There’s also something called Serendipity Café, which is a Montclair institution. It is a student run organization that puts on monthly concerts for local performers, but any sort of performance is welcome. There’s an open mic – this is where kids generally learn to book shows, do lights, do sound, set up a PA system, make sure the show runs on time, and stuff like that. Those skills were invaluable for later on when we were taking all of that into our own hands and booking shows and setting up rigs in basements and figuring out that actually like Montclair, there are lots and lots of towns across the United States that have thriving scenes just like this one where high school kids are learning these things. I do think Montclair was a special place to grow up, though, and being able to connect with all these places nationally and meeting other bands and being exposed to different sounds just through living there… that was all just a massive part of the road to Wellmont. It was really kind of special to be able to acknowledge that.

Let’s talk album artwork now. Why the geometric, sort of kaleidoscope, green cover for the record? So much of your visual elements over the years have had meaning and method and messages intertwined, so we know the fans are curious if not already in tune to the possibilities.

Great question! I’ll start broadly and then I’ll try to narrow it. This is actually the first album that is not a primary color. I love the idea of kind of simple geometric shapes and primary colors; part of that for me is that I think that one element of the artist’s job is to acknowledge all the dense stimula in the world, but make some choices and edit it down to a digestible nugget. We’re putting a frame around something which means excluding most of what’s out there. It’s about making something that’s chaotic into something that you can kind of sit with and consider. It’s a process of clarification, so I feel like using primary colors and simple geometric shapes is, in a certain way, a good analogy for what I’m trying to do with the music.

Since I’m a human, when I try to paint a geometric shape I kind of paint over the lines a little bit. It’s a little messy, it’s a little home spun – I think that that’s an interesting intersection, too – showing no matter how hard we try when we’re striving for a goal, there’s going to be personality and flaw in what you are you doing to get there. That is also kind of reflected in our recording style. We love to include incidental sounds like somebody falling out of their chair in the studio or a bird chirping or a dog barking, just because there’s a dog in the house when we’re recording or something like that.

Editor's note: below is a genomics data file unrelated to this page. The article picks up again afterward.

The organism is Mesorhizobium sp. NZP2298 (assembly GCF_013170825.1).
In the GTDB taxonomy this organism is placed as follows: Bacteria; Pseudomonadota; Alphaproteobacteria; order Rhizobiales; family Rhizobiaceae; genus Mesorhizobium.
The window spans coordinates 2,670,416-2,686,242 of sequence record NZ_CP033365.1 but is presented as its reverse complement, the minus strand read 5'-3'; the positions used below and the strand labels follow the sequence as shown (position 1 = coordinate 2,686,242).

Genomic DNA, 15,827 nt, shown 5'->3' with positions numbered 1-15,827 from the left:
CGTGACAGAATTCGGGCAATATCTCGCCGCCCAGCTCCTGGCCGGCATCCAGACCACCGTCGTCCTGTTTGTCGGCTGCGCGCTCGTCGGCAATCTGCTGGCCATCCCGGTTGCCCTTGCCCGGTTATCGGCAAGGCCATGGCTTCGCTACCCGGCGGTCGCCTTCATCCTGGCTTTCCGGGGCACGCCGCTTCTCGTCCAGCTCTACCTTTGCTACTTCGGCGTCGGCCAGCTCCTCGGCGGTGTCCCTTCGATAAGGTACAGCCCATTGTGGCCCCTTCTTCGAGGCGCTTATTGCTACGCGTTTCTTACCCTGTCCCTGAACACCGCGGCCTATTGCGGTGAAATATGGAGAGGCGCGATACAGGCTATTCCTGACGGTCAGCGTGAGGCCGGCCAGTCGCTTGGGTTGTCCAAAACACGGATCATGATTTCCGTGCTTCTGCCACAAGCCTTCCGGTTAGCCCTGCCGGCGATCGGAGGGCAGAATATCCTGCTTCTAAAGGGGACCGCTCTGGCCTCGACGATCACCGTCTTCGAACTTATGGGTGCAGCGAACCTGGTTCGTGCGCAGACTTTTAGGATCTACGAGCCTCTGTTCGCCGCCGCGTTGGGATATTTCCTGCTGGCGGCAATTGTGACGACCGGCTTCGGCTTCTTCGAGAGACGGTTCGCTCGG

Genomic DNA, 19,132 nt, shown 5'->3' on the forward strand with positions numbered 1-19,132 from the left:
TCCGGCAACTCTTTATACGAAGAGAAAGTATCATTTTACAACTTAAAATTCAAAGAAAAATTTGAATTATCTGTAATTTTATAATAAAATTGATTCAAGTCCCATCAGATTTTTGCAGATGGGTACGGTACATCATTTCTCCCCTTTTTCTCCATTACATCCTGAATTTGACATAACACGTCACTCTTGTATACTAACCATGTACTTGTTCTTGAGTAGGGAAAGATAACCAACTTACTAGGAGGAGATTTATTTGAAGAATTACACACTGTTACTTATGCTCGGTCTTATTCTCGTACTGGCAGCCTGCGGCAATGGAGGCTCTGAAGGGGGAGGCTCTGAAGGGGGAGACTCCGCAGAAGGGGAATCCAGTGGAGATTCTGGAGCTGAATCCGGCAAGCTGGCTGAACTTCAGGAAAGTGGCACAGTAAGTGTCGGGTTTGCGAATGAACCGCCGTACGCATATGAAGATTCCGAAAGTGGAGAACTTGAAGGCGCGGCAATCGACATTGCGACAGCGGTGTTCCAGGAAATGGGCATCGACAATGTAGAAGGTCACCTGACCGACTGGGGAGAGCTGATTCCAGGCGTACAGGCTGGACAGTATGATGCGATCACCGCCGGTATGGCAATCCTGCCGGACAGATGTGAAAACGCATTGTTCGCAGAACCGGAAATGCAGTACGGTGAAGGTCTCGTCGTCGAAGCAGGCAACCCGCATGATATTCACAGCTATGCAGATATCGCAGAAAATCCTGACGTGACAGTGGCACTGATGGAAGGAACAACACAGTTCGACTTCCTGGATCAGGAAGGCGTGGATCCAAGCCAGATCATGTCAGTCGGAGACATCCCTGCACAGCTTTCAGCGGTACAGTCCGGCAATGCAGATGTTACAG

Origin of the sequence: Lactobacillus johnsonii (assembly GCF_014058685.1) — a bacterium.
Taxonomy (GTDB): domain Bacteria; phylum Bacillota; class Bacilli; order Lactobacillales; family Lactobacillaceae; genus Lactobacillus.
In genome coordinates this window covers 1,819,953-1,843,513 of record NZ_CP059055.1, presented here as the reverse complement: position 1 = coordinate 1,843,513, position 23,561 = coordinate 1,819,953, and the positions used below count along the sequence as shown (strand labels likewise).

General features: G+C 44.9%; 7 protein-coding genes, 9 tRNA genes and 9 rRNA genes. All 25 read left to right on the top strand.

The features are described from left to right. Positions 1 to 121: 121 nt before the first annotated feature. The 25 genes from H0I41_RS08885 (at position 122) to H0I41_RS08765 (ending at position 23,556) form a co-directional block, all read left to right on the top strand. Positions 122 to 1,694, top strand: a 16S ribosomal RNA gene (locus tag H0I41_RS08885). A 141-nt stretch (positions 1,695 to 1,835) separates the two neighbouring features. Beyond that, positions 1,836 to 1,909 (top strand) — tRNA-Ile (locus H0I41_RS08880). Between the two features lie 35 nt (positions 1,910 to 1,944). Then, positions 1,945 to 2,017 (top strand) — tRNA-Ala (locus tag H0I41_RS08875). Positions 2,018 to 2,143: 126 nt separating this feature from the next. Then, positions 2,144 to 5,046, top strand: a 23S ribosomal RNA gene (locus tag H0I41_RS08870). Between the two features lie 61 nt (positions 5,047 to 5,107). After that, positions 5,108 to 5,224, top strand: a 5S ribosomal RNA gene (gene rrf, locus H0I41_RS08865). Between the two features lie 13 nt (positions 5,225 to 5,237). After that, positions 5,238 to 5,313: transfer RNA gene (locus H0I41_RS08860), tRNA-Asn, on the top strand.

Why I settled on green is actually a really kind of amazing moment in the Pinegrove story because I don’t often go on the Pinegrove Reddit or the fan group stuff. I’m really flattered that it exists, but I’d just rather not read about myself on the Internet. Somebody mentioned to me something about it, though, because I have friends who do look on it and let me know when something when there’s something important there that I should know about. They saw that there was a person who said, “Well, we’ve got red, blue, yellow albums, so green would probably be the next natural step.” I heard that and was just like, “Yeah, that is a good idea. That makes sense. I hear you loud and clear, Pine Nuts. You want a green album? I’ll give you a green album.” I probably wouldn’t have done it if it didn’t work with some of what I was already trying to explore, but it did because I realized that having the focus of the green album energized me to explore the climate crisis in music, which was something that I was already thinking about a lot. On that point, I think in a certain way, it was an intentional move to try to see what I could make if I tried to write something about that.